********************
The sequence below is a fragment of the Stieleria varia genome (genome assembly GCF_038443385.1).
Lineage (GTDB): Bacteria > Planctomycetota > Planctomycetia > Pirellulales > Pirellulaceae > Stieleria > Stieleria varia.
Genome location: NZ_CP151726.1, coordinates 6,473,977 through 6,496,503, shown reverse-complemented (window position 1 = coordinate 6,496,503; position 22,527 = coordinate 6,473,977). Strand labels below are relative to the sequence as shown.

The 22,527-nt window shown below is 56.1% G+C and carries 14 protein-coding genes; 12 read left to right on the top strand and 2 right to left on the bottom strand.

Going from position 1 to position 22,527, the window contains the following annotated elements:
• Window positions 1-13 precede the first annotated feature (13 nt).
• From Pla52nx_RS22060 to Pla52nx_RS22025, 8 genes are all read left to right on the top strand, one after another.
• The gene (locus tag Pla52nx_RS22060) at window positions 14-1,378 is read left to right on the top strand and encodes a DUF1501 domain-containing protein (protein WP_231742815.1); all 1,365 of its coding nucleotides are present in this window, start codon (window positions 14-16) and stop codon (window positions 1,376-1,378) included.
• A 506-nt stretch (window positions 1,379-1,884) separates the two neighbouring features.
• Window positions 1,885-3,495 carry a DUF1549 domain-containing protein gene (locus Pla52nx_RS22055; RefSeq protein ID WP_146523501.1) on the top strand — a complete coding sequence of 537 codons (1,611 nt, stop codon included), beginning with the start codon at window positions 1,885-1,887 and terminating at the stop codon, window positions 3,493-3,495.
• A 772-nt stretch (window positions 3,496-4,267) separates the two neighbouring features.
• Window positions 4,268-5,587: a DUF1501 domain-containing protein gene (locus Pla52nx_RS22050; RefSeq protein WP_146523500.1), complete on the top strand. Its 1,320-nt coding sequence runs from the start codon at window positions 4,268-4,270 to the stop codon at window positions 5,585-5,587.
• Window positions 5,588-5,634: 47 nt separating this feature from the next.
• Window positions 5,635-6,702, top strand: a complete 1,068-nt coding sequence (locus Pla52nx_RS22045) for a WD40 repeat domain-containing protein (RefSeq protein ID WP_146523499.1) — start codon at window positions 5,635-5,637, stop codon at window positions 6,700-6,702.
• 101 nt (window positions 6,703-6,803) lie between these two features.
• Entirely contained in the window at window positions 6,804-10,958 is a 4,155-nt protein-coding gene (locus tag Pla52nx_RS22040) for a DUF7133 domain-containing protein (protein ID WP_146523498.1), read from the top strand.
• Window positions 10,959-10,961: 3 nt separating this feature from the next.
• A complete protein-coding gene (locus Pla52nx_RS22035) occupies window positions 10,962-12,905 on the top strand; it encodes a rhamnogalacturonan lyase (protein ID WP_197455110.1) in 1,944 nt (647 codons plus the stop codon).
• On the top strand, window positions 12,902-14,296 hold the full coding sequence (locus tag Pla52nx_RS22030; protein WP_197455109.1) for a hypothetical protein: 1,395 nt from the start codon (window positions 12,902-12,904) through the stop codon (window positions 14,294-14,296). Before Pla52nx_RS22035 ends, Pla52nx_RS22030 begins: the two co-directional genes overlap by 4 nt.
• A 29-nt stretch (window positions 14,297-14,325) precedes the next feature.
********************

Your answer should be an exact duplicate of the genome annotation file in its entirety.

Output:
The sequence below is a fragment of the Stieleria varia genome (genome assembly GCF_038443385.1).
Lineage (GTDB): Bacteria > Planctomycetota > Planctomycetia > Pirellulales > Pirellulaceae > Stieleria > Stieleria varia.
Genome location: NZ_CP151726.1, coordinates 6,473,977 through 6,496,503, shown reverse-complemented (window position 1 = coordinate 6,496,503; position 22,527 = coordinate 6,473,977). Strand labels below are relative to the sequence as shown.

The 22,527-nt window shown below is 56.1% G+C and carries 14 protein-coding genes; 12 read left to right on the top strand and 2 right to left on the bottom strand.

Going from position 1 to position 22,527, the window contains the following annotated elements:
• Window positions 1-13 precede the first annotated feature (13 nt).
• From Pla52nx_RS22060 to Pla52nx_RS22025, 8 genes are all read left to right on the top strand, one after another.
• The gene (locus tag Pla52nx_RS22060) at window positions 14-1,378 is read left to right on the top strand and encodes a DUF1501 domain-containing protein (protein WP_231742815.1); all 1,365 of its coding nucleotides are present in this window, start codon (window positions 14-16) and stop codon (window positions 1,376-1,378) included.
• A 506-nt stretch (window positions 1,379-1,884) separates the two neighbouring features.
• Window positions 1,885-3,495 carry a DUF1549 domain-containing protein gene (locus Pla52nx_RS22055; RefSeq protein ID WP_146523501.1) on the top strand — a complete coding sequence of 537 codons (1,611 nt, stop codon included), beginning with the start codon at window positions 1,885-1,887 and terminating at the stop codon, window positions 3,493-3,495.
• A 772-nt stretch (window positions 3,496-4,267) separates the two neighbouring features.
• Window positions 4,268-5,587: a DUF1501 domain-containing protein gene (locus Pla52nx_RS22050; RefSeq protein WP_146523500.1), complete on the top strand. Its 1,320-nt coding sequence runs from the start codon at window positions 4,268-4,270 to the stop codon at window positions 5,585-5,587.
• Window positions 5,588-5,634: 47 nt separating this feature from the next.
• Window positions 5,635-6,702, top strand: a complete 1,068-nt coding sequence (locus Pla52nx_RS22045) for a WD40 repeat domain-containing protein (RefSeq protein ID WP_146523499.1) — start codon at window positions 5,635-5,637, stop codon at window positions 6,700-6,702.
• 101 nt (window positions 6,703-6,803) lie between these two features.
• Entirely contained in the window at window positions 6,804-10,958 is a 4,155-nt protein-coding gene (locus tag Pla52nx_RS22040) for a DUF7133 domain-containing protein (protein ID WP_146523498.1), read from the top strand.
• Window positions 10,959-10,961: 3 nt separating this feature from the next.
• A complete protein-coding gene (locus Pla52nx_RS22035) occupies window positions 10,962-12,905 on the top strand; it encodes a rhamnogalacturonan lyase (protein ID WP_197455110.1) in 1,944 nt (647 codons plus the stop codon).
• On the top strand, window positions 12,902-14,296 hold the full coding sequence (locus tag Pla52nx_RS22030; protein WP_197455109.1) for a hypothetical protein: 1,395 nt from the start codon (window positions 12,902-12,904) through the stop codon (window positions 14,294-14,296). Before Pla52nx_RS22035 ends, Pla52nx_RS22030 begins: the two co-directional genes overlap by 4 nt.
• A 29-nt stretch (window positions 14,297-14,325) precedes the next feature.